Lisa, my very young in her 20's friend had a job with ABC teaching english on line to school children in China.  She loved the interaction and freedom to work from home.  I met another girl here who does the same thing.  They work in the wee hours of the morning for only a few hours.   The paycheck was just deposited into her U.S. account.  No permanent visa required.  Just a good internet connection and good english skills.  They started requiring a degree.  So if you have a degree this might be an option.  Some companies do not require that you have a degree, but pay less.  Good luck

Edited by Shag
misspelled word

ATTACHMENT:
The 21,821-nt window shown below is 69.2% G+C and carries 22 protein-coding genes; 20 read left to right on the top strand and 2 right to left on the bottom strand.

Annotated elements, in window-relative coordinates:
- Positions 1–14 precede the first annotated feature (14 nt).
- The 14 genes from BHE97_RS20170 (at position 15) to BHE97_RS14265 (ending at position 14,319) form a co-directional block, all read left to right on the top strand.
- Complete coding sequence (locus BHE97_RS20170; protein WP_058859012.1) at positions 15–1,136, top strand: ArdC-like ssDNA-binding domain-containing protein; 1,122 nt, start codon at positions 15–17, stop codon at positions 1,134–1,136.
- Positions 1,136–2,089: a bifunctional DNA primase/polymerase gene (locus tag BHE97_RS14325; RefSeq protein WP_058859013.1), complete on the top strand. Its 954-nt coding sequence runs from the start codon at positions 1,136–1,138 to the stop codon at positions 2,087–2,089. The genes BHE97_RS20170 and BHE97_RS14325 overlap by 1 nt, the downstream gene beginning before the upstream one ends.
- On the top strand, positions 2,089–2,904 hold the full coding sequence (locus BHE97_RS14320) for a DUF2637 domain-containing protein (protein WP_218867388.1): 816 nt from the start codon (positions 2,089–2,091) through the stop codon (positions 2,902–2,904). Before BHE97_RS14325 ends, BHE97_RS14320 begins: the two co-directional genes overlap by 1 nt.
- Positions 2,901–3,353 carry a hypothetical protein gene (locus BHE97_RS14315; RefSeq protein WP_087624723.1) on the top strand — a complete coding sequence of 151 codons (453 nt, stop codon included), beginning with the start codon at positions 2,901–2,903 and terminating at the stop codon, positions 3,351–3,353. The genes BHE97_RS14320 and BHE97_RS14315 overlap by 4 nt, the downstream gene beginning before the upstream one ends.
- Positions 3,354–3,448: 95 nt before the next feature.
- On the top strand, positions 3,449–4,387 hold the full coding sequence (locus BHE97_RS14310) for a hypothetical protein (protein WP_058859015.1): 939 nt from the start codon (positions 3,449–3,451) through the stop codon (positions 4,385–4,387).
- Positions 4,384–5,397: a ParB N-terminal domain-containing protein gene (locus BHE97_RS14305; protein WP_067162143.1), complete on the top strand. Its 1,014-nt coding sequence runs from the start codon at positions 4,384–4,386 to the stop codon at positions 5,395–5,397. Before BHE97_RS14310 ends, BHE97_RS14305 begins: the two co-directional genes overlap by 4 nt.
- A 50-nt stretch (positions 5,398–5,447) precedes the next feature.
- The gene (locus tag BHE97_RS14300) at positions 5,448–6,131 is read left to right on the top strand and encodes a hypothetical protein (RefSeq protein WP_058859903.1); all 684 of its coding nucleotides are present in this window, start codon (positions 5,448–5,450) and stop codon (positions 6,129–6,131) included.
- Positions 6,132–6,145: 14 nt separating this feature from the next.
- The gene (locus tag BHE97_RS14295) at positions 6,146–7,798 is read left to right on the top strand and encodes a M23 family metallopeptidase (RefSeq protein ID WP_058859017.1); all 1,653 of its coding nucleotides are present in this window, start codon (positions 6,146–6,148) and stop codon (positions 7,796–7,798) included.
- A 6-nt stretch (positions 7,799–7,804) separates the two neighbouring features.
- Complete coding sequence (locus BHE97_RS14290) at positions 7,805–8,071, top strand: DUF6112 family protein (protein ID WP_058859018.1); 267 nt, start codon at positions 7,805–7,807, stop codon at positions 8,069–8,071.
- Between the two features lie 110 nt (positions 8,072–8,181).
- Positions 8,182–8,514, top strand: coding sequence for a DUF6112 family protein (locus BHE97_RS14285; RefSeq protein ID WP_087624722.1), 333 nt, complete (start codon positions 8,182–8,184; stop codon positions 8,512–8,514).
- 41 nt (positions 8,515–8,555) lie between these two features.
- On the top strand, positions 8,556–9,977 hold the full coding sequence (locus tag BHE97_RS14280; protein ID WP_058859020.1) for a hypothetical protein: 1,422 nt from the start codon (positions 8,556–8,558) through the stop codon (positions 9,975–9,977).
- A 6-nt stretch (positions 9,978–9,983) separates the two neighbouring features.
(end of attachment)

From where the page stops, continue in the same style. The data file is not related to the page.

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If you work online for a US company and your payments are from the USA you will pay US taxes. If you are paid from Mexico you will pay Mexico taxes plus file US taxes with a credit for foreign earnings and if your last residence was California you need to deal with them as well.

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5 hours ago, Shag said:

Lisa, my very young in her 20's friend had a job with ABC teaching english on line to school children in China.  She loved the interaction and freedom to work from home.  I met another girl here who does the same thing.  They work in the wee hours of the morning for only a few hours.   The paycheck was just deposited into her U.S. account.  No permanent visa required.  Just a good internet connection and good english skills.  They started requiring a degree.  So if you have a degree this might be an option.  Some companies do not require that you have a degree, but pay less.  Good luck

You are addressing a poster who started this thread over 3 years ago. I doubt Lisa needs any advice on this anymore.